Despite all I had read about Machakos as the golden child of devolution, with a park for the people and rapidly tarmacked roads, my perception of the town had still largely been shaped by distant memories of weekend trips as a youngster. My best friend’s dad used to drive us to the golf club for a quick round on hot Sunday afternoons, back when you still had to rake the greens, or ‘browns’, like you would a bunker. For years I associated Machakos with the dry, dusty greens and fairways of its golf course. But much has changed since then. The greens are now green, and are as well manicured as the flower beds that line the town’s streets.
We settled on Machakos as our excursion of choice last weekend, partly because it’s only an hour’s drive from Nairobi, but also because a friend who owns a farm in Wamunyu raved about the samosas at the T.Tot Hoteli. We were also lured by his tales of the wonder of Kyamwilu Hill, where water defies gravity.
To get to this magical place, we opted for the longer but more scenic route to Machakos via Mathatani Road – left after Maanzoni Lodge and along the Mua Hills. Here, the terraced slopes, maize fields and views out to Lukenya to the west, and Machakos to the east, make for quite a spectacular drive. Kyamwilu is only a couple of kilometres from Kaloleni, towards Machakos – although it’s easy to miss with all the roadwork.
Now, Google told me before I left Nairobi that Kyamwilu is one of hundreds of recognised ‘gravity hills’ around the world – where the layout of the surrounding land produces an optical illusion, making a slight downhill slope appear to be an uphill slope. A common feature of these hills is an obscured horizon, where slanting trees you assume to be perpendicular to the ground offset your visual reference. I was convinced I would spot the illusion at Kyamwilu, but found myself as perplexed as the driver who put his 10 ton lorry in neutral and slowly rolled uphill backwards.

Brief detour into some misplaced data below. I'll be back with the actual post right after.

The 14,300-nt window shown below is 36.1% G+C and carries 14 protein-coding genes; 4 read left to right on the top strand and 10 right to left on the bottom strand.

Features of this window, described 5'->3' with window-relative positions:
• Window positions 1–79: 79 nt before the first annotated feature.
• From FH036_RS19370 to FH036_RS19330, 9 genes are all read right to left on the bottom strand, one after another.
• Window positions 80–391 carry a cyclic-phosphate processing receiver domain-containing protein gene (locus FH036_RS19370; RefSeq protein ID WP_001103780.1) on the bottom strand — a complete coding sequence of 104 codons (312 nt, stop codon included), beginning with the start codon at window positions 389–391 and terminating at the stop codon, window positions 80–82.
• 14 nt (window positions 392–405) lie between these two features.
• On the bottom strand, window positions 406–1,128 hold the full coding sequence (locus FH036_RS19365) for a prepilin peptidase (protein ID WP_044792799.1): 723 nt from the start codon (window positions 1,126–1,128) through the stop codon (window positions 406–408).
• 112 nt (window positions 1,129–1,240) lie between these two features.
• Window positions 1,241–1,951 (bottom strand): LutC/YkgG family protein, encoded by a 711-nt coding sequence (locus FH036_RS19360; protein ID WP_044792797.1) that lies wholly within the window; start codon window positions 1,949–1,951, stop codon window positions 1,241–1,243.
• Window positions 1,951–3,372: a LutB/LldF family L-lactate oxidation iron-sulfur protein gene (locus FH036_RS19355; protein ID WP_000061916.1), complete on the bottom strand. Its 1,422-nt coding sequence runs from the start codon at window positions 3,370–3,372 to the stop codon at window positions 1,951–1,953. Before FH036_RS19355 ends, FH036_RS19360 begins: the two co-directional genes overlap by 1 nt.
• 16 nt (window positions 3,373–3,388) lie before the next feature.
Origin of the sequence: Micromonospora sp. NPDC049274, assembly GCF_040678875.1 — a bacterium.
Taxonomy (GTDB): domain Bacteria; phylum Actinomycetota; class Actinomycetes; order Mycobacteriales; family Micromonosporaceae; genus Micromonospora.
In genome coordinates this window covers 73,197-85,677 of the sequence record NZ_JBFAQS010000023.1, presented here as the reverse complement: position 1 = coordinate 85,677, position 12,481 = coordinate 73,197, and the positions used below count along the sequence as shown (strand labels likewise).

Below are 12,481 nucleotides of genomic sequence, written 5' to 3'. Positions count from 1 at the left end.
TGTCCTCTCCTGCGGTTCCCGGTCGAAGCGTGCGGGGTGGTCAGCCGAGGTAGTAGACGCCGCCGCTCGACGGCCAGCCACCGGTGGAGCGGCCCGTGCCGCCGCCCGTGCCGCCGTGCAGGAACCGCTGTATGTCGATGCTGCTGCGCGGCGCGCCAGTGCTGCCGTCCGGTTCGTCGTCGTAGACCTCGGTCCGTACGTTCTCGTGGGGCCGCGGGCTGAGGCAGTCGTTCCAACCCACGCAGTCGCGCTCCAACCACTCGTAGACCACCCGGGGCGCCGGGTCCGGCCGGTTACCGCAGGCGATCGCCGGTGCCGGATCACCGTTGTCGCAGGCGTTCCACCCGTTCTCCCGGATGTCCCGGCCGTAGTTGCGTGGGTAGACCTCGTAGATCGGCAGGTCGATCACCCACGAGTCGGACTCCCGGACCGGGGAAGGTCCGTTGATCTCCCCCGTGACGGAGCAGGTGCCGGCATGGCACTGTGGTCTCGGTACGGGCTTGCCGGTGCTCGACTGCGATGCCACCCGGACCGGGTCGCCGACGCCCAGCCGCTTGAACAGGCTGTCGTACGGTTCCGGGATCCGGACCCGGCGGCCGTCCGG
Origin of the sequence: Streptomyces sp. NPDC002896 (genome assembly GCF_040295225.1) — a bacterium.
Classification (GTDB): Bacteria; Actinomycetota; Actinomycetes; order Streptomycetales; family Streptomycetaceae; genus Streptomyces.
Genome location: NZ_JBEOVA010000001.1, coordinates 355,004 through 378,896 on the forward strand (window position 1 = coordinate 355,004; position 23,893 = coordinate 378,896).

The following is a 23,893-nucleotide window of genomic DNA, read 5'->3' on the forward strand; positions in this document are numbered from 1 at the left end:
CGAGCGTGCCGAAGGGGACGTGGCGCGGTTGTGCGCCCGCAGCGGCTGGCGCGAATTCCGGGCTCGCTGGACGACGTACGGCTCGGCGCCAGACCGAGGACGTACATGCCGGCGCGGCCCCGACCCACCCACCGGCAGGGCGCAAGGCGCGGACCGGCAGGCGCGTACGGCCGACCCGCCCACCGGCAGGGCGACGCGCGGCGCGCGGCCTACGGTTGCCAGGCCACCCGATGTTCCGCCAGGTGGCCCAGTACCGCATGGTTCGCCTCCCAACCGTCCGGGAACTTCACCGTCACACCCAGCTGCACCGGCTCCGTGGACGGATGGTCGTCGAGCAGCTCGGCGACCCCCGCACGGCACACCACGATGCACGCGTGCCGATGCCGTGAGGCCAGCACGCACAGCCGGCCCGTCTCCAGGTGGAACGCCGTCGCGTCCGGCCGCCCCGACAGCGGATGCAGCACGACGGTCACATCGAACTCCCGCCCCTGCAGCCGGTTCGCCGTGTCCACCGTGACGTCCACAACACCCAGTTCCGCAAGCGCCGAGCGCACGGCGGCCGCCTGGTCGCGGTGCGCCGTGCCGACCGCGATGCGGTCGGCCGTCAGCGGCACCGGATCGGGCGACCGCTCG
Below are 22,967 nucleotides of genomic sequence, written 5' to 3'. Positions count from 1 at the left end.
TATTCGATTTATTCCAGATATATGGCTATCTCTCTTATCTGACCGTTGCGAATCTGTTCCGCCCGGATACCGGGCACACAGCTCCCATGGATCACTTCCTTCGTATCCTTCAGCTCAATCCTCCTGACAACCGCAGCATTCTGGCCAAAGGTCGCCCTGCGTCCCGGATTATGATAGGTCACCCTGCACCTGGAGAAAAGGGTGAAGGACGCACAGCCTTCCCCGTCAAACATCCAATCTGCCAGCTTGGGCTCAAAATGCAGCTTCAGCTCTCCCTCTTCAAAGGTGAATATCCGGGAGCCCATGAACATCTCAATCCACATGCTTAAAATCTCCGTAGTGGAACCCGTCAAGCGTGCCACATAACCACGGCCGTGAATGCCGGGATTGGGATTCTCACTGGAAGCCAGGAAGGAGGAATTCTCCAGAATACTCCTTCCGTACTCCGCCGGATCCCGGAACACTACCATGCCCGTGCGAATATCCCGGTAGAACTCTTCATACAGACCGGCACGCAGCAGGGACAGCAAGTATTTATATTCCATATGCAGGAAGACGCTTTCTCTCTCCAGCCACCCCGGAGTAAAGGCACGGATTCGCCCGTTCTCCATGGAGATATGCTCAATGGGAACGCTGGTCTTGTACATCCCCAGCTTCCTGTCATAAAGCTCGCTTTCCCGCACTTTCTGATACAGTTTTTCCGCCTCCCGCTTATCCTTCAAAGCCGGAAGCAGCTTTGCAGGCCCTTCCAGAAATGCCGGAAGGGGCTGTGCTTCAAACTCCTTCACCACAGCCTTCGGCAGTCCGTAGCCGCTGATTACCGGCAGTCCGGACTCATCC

Unconvinced by the laws of physics, we carried on downhill (or uphill?) towards the greenery of Machakos. The town’s location at the base of the Ngelani and Iveti hills inspired an image of a miniature version of Addis Ababa, which tucks into Ethiopia’s central highlands. Small, too, are Machakos’s Maruti Omni matatus, which are a lot less menacing than their equivalents in Nairobi.
A prominent feature of the town these days is the Gelian Hotel, where we chose to stay for the night. The hotel has been open for almost two years now, and is a popular venue for conferences and for weekends away from the city. Alphonse Kioko, the hotel’s chairman, told me that it was established to meet a growing demand for accommodation in Machakos.
‘A few years ago, there weren’t enough hotels in Machakos – people would have to travel as far as Masii, or even Wamunyu to find a decent place to stay. The Gelian Hotel is close enough to Nairobi to provide a convenient location for a conference, but is also just far enough to feel like an escape from the city.’
With the entire second floor taken up by conference and meeting facilities, it was clear from the layout of the hotel that it is well-suited to hosting large events. A variety of events are also held in the hotel’s basement, at ‘Club Euphoria’ – a popular club at weekends.
Alphonse informed me of plans to convert the hotel’s ‘Cloud 9’ terrace on the top floor into an exclusive bar and lounge. For now it’s a communal space with excellent views of the town and the surrounding hills. The view was great, too, from our room on the fifth floor, which faced west towards the Mua Hills, beyond the tower of the Our Lady of Lourdes Catholic Cathedral.
The hotel’s main restaurant is on the lobby floor, where they serve a variety of local and international dishes. There are also plenty of options from the Crème Brulee Café by the hotel’s entrance, including a good selection of coffees and pastries. Before heading out to explore the town, we worked off our generous slices of white forest cake in the hotel’s gym and sauna.
As there was still plenty of daylight left, we decided to make the 40-odd kilometre journey to Wamunyu – the birthplace of the modern Kamba woodcarving industry. The tradition stems back to the early 1900s, after Kamba men serving in World War I were introduced to the wood sculpturing techniques of the Makonde ebony carvers of the Tanganyikan coast. Members of the Wamunyu Handcraft Cooperative Society continue the tradition today, and you can visit their workshop and showroom stocked with thousands of skilfully carved wooden sculptures and trinkets.